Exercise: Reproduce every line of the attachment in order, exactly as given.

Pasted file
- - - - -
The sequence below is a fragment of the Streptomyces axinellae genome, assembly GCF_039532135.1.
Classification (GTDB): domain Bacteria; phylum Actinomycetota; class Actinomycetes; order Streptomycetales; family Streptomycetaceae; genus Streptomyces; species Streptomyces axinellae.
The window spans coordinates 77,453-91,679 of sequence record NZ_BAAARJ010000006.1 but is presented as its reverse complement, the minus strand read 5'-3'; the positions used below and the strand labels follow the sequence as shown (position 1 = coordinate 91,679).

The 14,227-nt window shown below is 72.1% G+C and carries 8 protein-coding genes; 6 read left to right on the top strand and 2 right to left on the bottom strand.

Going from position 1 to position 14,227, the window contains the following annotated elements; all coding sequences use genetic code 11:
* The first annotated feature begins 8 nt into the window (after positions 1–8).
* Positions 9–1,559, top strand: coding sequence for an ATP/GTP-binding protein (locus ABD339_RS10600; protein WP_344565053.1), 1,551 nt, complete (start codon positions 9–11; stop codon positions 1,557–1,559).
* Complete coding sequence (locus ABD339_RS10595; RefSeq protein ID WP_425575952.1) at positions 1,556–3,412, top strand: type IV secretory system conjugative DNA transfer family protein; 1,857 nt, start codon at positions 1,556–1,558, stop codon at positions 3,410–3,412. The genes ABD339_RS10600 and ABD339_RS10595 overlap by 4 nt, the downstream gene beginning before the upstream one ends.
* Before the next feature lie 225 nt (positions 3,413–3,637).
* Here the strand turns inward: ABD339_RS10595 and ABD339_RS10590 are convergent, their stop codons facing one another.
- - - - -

The sequence below is a fragment of the Streptomyces axinellae genome, assembly GCF_039532135.1.
Classification (GTDB): domain Bacteria; phylum Actinomycetota; class Actinomycetes; order Streptomycetales; family Streptomycetaceae; genus Streptomyces; species Streptomyces axinellae.
The window spans coordinates 77,453-91,679 of sequence record NZ_BAAARJ010000006.1 but is presented as its reverse complement, the minus strand read 5'-3'; the positions used below and the strand labels follow the sequence as shown (position 1 = coordinate 91,679).

The 14,227-nt window shown below is 72.1% G+C and carries 8 protein-coding genes; 6 read left to right on the top strand and 2 right to left on the bottom strand.

Going from position 1 to position 14,227, the window contains the following annotated elements; all coding sequences use genetic code 11:
* The first annotated feature begins 8 nt into the window (after positions 1–8).
* Positions 9–1,559, top strand: coding sequence for an ATP/GTP-binding protein (locus ABD339_RS10600; protein WP_344565053.1), 1,551 nt, complete (start codon positions 9–11; stop codon positions 1,557–1,559).
* Complete coding sequence (locus ABD339_RS10595; RefSeq protein ID WP_425575952.1) at positions 1,556–3,412, top strand: type IV secretory system conjugative DNA transfer family protein; 1,857 nt, start codon at positions 1,556–1,558, stop codon at positions 3,410–3,412. The genes ABD339_RS10600 and ABD339_RS10595 overlap by 4 nt, the downstream gene beginning before the upstream one ends.
* Before the next feature lie 225 nt (positions 3,413–3,637).
* Here the strand turns inward: ABD339_RS10595 and ABD339_RS10590 are convergent, their stop codons facing one another.